Why Would DirecTV Merge With AT&T?


AT&T (NYSE:T) has entered into a definitive agreement to buy DirecTV (NASDAQ:DTV) in a transaction worth $67.1 billion, including DirecTV’s net debt. The telecom giant will pay $95 for each share of DirecTV comprised of $28.50 per share in cash and $66.50 per share in AT&T stock. The company through this transaction expects to achieve cost savings of more than $1.6 billion annually within three years of the transaction’s close. [1]

While the deal will bolster AT&T’s free cash flows, the question remains why would it acquire a pay-TV operator given the saturation in the industry. As far as DirecTV is concerned, the deal makes sense as the satellite company can finally offer broadband services, which is something it has been eyeing for long. However, the regulatory approval remains a key concern, primarily due to the fact that both the companies compete in some markets.

See our complete analysis for DirecTV

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DirecTV Eyeing Broadband

DirecTV has posted solid results over the past few years in terms of subscriber growth and average revenue per user (ARPU), consistently outperforming most competitors. It must be noted that the growing availability of online content as an alternative video platform, along with an expanding market for connected devices, poses a competitive challenge to the entire pay-TV industry in the U.S. The cable companies in particular have been losing video subscribers for quite some time now. The pay-TV subscriptions declined for the first time in 2013 when the industry lost more than 104,000 subscribers. [2]

Given the saturation in the industry, pay-TV operators have been looking towards other avenues for growth. DirecTV expanded into Latin America while its rival Dish Network (NASDAQ:DISH) has amassed wireless spectrum. For cable companies such as Comcast (NASDAQ:CMCSA) and Time Warner Cable (NYSE:TWC), it was broadband that fueled the growth. However, DirecTV could not offer broadband because of speed constraints in satellite-based Internet. The deal with AT&T could provide DirecTV the broadband channel it has been looking for. It must be noted that broadband still remains an important growth engine for operators in the U.S. Currently, broadband penetration in the U.S.  is close to 75% and broadband is expected to reach more than 90% U.S. households in the long run. If we look at last year, the overall broadband industry (17 largest players representing 93% of the industry) acquired 2.6 million new broadband subscribers, taking the total subscriber base to 84.3 million. The following chart from Leichtman Research Group shows broadband subscribers and net adds among telcos and cable companies in 2013.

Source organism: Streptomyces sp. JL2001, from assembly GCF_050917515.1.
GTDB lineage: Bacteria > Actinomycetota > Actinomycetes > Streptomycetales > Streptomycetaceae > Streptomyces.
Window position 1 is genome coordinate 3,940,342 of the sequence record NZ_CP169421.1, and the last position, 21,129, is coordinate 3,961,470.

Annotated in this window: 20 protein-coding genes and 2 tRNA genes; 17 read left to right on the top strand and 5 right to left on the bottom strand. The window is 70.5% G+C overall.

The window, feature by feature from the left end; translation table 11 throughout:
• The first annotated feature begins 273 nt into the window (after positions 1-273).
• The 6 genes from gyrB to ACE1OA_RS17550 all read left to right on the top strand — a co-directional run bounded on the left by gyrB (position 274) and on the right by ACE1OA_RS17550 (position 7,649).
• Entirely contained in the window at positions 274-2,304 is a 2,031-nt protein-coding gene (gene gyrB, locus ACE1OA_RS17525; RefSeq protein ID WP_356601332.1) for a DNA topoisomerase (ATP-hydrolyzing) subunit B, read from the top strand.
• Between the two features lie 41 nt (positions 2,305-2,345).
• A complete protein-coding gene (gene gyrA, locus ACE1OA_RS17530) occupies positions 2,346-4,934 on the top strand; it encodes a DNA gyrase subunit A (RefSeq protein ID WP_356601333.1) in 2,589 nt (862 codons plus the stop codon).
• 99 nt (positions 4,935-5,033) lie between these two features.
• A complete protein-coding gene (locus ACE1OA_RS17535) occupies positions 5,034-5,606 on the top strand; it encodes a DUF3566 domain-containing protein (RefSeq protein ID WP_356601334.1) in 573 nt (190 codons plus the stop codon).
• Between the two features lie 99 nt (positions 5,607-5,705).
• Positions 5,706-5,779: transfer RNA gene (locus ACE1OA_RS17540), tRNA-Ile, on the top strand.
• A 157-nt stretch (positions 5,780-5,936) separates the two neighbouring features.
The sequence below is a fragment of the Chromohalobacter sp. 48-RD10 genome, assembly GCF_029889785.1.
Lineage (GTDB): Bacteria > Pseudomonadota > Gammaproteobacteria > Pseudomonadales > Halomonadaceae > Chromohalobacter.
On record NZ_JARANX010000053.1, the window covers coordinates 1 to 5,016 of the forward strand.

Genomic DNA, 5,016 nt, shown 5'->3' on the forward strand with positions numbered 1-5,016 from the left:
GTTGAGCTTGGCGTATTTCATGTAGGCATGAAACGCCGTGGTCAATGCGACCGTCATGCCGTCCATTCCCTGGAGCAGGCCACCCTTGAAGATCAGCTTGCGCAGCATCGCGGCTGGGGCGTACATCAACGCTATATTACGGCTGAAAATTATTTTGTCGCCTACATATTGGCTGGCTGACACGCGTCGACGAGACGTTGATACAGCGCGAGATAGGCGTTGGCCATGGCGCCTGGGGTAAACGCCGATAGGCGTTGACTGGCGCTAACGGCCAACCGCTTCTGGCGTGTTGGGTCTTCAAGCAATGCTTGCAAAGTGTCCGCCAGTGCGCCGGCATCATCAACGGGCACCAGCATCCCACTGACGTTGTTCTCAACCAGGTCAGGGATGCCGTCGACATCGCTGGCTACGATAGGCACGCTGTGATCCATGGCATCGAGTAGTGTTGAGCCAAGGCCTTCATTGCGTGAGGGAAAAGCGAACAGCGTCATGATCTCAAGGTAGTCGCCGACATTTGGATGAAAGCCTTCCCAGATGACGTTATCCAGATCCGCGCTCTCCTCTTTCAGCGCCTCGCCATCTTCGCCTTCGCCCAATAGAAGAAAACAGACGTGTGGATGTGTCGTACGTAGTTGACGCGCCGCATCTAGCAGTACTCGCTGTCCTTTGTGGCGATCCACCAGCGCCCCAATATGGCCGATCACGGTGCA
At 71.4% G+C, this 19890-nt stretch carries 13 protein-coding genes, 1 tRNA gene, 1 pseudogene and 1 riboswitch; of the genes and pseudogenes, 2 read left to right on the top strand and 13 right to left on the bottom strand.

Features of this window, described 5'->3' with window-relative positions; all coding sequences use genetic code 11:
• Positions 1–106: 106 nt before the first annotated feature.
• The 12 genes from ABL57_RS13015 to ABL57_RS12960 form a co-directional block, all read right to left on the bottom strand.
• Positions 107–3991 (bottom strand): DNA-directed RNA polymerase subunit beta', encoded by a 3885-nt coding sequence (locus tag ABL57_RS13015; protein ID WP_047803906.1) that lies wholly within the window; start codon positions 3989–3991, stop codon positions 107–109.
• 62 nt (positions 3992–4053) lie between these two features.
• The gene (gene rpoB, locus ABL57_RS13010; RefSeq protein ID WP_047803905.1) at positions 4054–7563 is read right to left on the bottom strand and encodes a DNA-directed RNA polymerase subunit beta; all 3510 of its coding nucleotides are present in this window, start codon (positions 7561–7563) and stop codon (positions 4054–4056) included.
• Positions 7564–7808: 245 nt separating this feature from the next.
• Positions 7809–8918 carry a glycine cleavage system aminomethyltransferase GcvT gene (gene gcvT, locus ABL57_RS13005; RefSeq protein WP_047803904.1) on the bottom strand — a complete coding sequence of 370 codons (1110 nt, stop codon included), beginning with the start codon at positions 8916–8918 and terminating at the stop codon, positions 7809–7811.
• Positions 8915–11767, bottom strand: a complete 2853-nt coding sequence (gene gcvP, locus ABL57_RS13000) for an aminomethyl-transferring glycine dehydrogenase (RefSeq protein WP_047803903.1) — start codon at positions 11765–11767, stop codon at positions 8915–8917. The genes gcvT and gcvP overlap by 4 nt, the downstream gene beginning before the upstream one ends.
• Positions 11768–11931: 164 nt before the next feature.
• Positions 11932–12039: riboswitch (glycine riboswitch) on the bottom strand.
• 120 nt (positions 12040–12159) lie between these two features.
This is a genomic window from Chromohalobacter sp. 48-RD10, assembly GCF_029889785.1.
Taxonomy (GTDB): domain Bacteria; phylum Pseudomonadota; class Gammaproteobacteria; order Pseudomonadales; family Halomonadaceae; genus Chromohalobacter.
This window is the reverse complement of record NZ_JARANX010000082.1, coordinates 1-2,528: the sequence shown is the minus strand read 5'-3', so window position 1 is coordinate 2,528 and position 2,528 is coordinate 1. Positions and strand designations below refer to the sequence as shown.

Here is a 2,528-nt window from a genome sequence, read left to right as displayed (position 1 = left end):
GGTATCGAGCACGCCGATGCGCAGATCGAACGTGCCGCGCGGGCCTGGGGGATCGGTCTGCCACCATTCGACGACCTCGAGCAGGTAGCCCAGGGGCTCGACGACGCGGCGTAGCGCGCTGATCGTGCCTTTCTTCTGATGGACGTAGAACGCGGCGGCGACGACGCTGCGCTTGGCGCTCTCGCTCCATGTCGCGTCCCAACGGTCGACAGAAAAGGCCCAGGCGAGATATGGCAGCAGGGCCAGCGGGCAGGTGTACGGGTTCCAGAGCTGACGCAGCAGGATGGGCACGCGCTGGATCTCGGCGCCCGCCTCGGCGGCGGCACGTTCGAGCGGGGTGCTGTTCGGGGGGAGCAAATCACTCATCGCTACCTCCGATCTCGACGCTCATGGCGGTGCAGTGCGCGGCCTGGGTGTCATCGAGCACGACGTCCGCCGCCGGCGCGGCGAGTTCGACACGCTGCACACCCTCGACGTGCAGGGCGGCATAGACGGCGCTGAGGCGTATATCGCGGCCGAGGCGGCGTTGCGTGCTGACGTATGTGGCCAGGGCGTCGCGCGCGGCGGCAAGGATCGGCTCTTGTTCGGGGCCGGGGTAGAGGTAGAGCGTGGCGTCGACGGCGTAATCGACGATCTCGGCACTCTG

The broadband growth story has been similar for the past few years. It thus makes sense for a pay-TV operator like DirecTV not to be left out in the hunt. With the transaction with AT&T, DirecTV could provide broadband to 15 million customer locations, primarily in rural areas within four years of takeover. [1]

Regulatory Concerns

While both the companies have entered into a definitive agreement, the regulatory authorities must approve the deal. It must be noted that Comcast’s deal with Time Warner Cable hasn’t been approved yet. The Justice department’s antitrust division is likely to look into anti-competitive and neutrality issues, while the Federal Communications Commission will will review its potential impact on consumers. A merger of DirecTV and Dish Network was blocked more than a decade ago. In 2011, AT&T itself had to abandon a purchase of T-Mobile U.S. due to antitrust opposition.

Another important point in AT&T-DirecTV deal is that it would eliminate a choice for pay-TV customers in some markets because AT&T’s U-verse landline video service competes with DirecTV, which is not the case with Comcast’s acquisition of Time Warner Cable. DirecTV has 20.3 million U.S. customers, while AT&T’s U-verse TV service had about 5.7 million customers at the end of the first quarter. Given the regulatory concern, there could be a situation where AT&T would have to stop offering U-verse TV and only offer DirecTV’s satellite video service along with U-verse broadband.

This is an interesting development in the communications industry. The industry remains active with Comcast and Time Warner Cable merger waiting for regulatory approval while Dish continues to amass more spectrum. We are eager to see how events unfold from here, primarily on the regulatory front.

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  1. AT&T to Acquire DIRECTV, DirecTV’s Press Release, May 18, 2014 [] []
  2. Major Multi-Channel Video Providers Lost About 105,000 Subscribers in 2013, Leichtman Research Group, Mar 14, 2014 []